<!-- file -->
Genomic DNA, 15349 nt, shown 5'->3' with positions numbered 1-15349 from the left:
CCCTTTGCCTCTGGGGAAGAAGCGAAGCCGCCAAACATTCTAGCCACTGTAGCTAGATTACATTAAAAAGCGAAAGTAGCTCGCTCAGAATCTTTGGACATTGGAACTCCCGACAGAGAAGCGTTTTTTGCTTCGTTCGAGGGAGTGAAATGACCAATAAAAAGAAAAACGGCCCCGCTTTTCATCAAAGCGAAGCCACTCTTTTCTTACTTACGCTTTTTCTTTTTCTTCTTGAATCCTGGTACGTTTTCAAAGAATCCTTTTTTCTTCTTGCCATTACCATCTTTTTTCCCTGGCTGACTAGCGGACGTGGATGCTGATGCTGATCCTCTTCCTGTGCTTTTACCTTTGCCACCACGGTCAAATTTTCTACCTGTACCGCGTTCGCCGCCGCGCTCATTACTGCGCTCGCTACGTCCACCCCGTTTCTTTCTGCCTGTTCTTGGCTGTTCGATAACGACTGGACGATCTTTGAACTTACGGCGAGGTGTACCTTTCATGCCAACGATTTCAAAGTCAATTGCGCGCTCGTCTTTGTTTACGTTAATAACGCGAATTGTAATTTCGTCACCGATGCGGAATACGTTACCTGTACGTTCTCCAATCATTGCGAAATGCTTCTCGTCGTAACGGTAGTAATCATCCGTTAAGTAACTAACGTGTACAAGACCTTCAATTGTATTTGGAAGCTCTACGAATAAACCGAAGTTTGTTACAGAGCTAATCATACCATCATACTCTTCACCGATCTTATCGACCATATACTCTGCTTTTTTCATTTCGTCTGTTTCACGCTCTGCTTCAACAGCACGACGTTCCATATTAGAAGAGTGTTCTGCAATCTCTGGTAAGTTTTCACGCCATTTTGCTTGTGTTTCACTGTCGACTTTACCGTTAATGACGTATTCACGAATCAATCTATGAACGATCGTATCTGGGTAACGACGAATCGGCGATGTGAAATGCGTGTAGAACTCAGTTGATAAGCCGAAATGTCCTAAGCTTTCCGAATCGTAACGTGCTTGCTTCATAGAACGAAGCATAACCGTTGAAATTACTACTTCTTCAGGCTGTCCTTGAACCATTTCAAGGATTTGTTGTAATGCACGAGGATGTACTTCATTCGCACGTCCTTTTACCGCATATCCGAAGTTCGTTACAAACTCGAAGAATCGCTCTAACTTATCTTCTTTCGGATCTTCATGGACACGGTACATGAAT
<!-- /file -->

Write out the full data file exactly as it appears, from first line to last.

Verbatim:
Genomic DNA, 15349 nt, shown 5'->3' with positions numbered 1-15349 from the left:
CCCTTTGCCTCTGGGGAAGAAGCGAAGCCGCCAAACATTCTAGCCACTGTAGCTAGATTACATTAAAAAGCGAAAGTAGCTCGCTCAGAATCTTTGGACATTGGAACTCCCGACAGAGAAGCGTTTTTTGCTTCGTTCGAGGGAGTGAAATGACCAATAAAAAGAAAAACGGCCCCGCTTTTCATCAAAGCGAAGCCACTCTTTTCTTACTTACGCTTTTTCTTTTTCTTCTTGAATCCTGGTACGTTTTCAAAGAATCCTTTTTTCTTCTTGCCATTACCATCTTTTTTCCCTGGCTGACTAGCGGACGTGGATGCTGATGCTGATCCTCTTCCTGTGCTTTTACCTTTGCCACCACGGTCAAATTTTCTACCTGTACCGCGTTCGCCGCCGCGCTCATTACTGCGCTCGCTACGTCCACCCCGTTTCTTTCTGCCTGTTCTTGGCTGTTCGATAACGACTGGACGATCTTTGAACTTACGGCGAGGTGTACCTTTCATGCCAACGATTTCAAAGTCAATTGCGCGCTCGTCTTTGTTTACGTTAATAACGCGAATTGTAATTTCGTCACCGATGCGGAATACGTTACCTGTACGTTCTCCAATCATTGCGAAATGCTTCTCGTCGTAACGGTAGTAATCATCCGTTAAGTAACTAACGTGTACAAGACCTTCAATTGTATTTGGAAGCTCTACGAATAAACCGAAGTTTGTTACAGAGCTAATCATACCATCATACTCTTCACCGATCTTATCGACCATATACTCTGCTTTTTTCATTTCGTCTGTTTCACGCTCTGCTTCAACAGCACGACGTTCCATATTAGAAGAGTGTTCTGCAATCTCTGGTAAGTTTTCACGCCATTTTGCTTGTGTTTCACTGTCGACTTTACCGTTAATGACGTATTCACGAATCAATCTATGAACGATCGTATCTGGGTAACGACGAATCGGCGATGTGAAATGCGTGTAGAACTCAGTTGATAAGCCGAAATGTCCTAAGCTTTCCGAATCGTAACGTGCTTGCTTCATAGAACGAAGCATAACCGTTGAAATTACTACTTCTTCAGGCTGTCCTTGAACCATTTCAAGGATTTGTTGTAATGCACGAGGATGTACTTCATTCGCACGTCCTTTTACCGCATATCCGAAGTTCGTTACAAACTCGAAGAATCGCTCTAACTTATCTTCTTTCGGATCTTCATGGACACGGTACATGAAT